Scotland's fishermen look forward to EU referendum
When it comes to the EU referendum, one industry where you'll find very strong views is fishing. Paul Moss went to the main Scottish fishing port of Peterhead to canvass opinion.
The man who sat down to join me in the Cross Keys pub had a furtive look. He ordered a coffee, I had tea - this was lunchtime, after all.
And then, with some embarrassment, Charles Buchan, a member of Aberdeenshire Council, explained to me why he supported Britain's membership of the European Union, and why in particular he thought it was good for the local fishing industry here in Peterhead.
"Fishermen are allowed to land their catches in Germany, in Denmark… we've got longstanding ties with Europe and it would be terrible to break them," he says.
Mr Buchan describes the various EU grants that have helped develop the harbours at Peterhead and nearby Fraserburgh, tens of millions of pounds worth, he says. Yet he readily acknowledges that his support for the European Union is not popular in the fishing community.
"It's a very, very difficult position."
A difficult position, and also a rare one. It took days of emails and phone calls to find just this one local man to put the In case for the forthcoming EU referendum.
The various organisations that represent fishermen are not taking an official line, but all told me they thought that the majority of their members would be voting to leave.
Jimmy Buchan's position is typical (he's no relation of Charles Buchan). He achieved national fame as the star of a BBC TV series, Trawlerman. When we meet on the dockside in Peterhead, he greets me with a cheerful grin, and friendly, avuncular manner. Yet he makes no attempt to hide his contempt for the regulations that the European Union enforces.
"From 2019, we can no longer dispose of any fish at sea - all fish we catch will have to be landed."
This so-called "discard ban" will mean that fish caught by accident will be considered part of the quota that every fisherman is allotted, to limit how much fish they can remove from the sea.
"Unelected bureaucrats who sit in Brussels don't care about local communities," he complains. "I've waited all my life for this EU referendum. I'm voting for Out."
The discard ban and the quota system itself were brought in because of fears that European fish stocks were being depleted too fast. But the system has proved unpopular with many in the industry.
- The European Commission sets total allowable catches (TACs) or catch limits (expressed in tonnes or numbers) for most commercial fish stocks
- TACs are set annually for most stocks (every two years for deep-sea stocks) by the council of fisheries ministers
- TACs are shared between EU countries in the form of national quotas. For each stock, a different allocation percentage per EU country is applied for the sharing-out of the quotas
- EU countries can exchange quotas with other EU countries
- EU countries have to use transparent and objective criteria when they distribute the national quota among their fishermen
- EU countries are responsible for ensuring that their quotas are not overfished. When all the available quota of a species is fished, the EU country has to close the fishery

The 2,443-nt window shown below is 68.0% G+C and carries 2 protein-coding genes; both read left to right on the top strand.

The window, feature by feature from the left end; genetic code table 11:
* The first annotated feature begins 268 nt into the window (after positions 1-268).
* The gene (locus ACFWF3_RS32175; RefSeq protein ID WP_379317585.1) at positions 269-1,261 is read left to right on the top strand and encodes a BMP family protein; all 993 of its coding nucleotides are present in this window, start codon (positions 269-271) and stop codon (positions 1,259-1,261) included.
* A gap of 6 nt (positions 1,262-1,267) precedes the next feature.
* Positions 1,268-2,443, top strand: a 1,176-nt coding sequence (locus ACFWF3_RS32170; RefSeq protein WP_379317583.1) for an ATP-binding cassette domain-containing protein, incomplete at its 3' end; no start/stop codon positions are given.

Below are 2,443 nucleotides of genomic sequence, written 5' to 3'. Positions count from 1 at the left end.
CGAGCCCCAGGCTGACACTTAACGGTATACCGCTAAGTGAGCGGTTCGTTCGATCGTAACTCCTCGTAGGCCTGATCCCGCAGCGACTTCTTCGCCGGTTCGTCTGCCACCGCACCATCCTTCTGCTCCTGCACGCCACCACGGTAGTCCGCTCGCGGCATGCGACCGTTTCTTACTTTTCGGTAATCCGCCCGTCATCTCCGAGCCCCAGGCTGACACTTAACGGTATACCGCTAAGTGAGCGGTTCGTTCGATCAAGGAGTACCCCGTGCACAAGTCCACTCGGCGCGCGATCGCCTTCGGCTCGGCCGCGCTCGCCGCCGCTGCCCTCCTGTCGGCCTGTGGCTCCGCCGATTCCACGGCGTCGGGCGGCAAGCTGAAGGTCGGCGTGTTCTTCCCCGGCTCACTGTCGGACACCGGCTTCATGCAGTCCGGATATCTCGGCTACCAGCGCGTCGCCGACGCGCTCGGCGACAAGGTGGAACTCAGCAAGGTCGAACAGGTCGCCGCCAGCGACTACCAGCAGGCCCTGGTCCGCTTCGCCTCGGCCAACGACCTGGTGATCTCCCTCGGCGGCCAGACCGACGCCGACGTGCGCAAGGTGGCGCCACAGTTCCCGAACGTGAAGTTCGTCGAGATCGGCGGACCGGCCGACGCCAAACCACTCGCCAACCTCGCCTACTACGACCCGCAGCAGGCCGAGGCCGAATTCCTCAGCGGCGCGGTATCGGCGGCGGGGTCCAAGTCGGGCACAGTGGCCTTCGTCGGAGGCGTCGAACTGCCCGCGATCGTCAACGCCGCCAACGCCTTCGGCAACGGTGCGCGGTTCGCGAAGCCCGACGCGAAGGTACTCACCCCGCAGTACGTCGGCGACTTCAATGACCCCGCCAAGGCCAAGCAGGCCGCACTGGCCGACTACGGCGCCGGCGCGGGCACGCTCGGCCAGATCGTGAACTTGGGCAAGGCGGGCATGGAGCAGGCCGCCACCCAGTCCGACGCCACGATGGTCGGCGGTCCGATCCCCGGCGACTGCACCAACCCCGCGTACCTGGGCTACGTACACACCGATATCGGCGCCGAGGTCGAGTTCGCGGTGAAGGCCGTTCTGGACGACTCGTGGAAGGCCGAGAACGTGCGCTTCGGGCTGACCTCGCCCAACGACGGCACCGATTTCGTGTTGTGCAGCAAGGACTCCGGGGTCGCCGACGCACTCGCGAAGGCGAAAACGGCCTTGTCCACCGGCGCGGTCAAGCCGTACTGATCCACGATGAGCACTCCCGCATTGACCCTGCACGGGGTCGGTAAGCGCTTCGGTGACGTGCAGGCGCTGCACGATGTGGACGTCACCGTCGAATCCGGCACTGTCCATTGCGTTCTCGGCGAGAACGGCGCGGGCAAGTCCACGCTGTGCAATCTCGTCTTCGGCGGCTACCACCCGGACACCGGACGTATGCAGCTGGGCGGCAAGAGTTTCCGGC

Source: European Commission
And those campaigning to leave the EU have recognised that the plight of fishermen can provide them with ammunition.
"Fishing will be central," says Mev Brown, a Scottish representative from the anti-EU campaign group, Business for Britain.
The fishing industry extends beyond the fishermen themselves, he points out. It includes processing plants and haulage companies. But more than that, Mr Brown believes that people care about fishing communities, and can be mobilised to vote Out if they believe these communities are threatened by EU membership.
"I'll be meeting people face to face," he says, "drumming up support. I may even get a day at sea on a trawler."
- The UK's EU vote: All you need to know
- Business and Brexit - not as simple as it seems
- Special report: EU referendum
The debate about fisheries is a microcosm of the broader arguments around EU membership.
In campaigners point out that British fishermen currently sell most of their catch to other EU member countries. The Out side insist that a new trade agreement would be easy to negotiate.
But that suggestion is rejected by the Member of the Scottish Parliament representing the region around Peterhead. Christian Allard is certainly a noteworthy contributor to the EU debate, as he is the only MSP who actually comes from continental Europe - born and raised in the Burgundy region of France, he is now a proud member of the Scottish National Party.
Mr Allard fears that any deal negotiated by a post-EU Britain would be worse than the one fishermen currently have. And while he acknowledges that the current quotas have "sold the Scottish fishing industry down the river", he believes the answer is to stay in the EU and fight for a more just allocation.
"Once you are outside," he says, "you do not negotiate equal to equal."
I ask him whether he thinks he can win over Scotland's fishermen to his way of thinking.
"It will be very, very difficult," he acknowledges somewhat ruefully, saying he wishes he had more time before referendum day. "We might persuade them to change their minds. But I can understand if they won't."
For more on this story listen to Paul Moss's report on The World Tonight.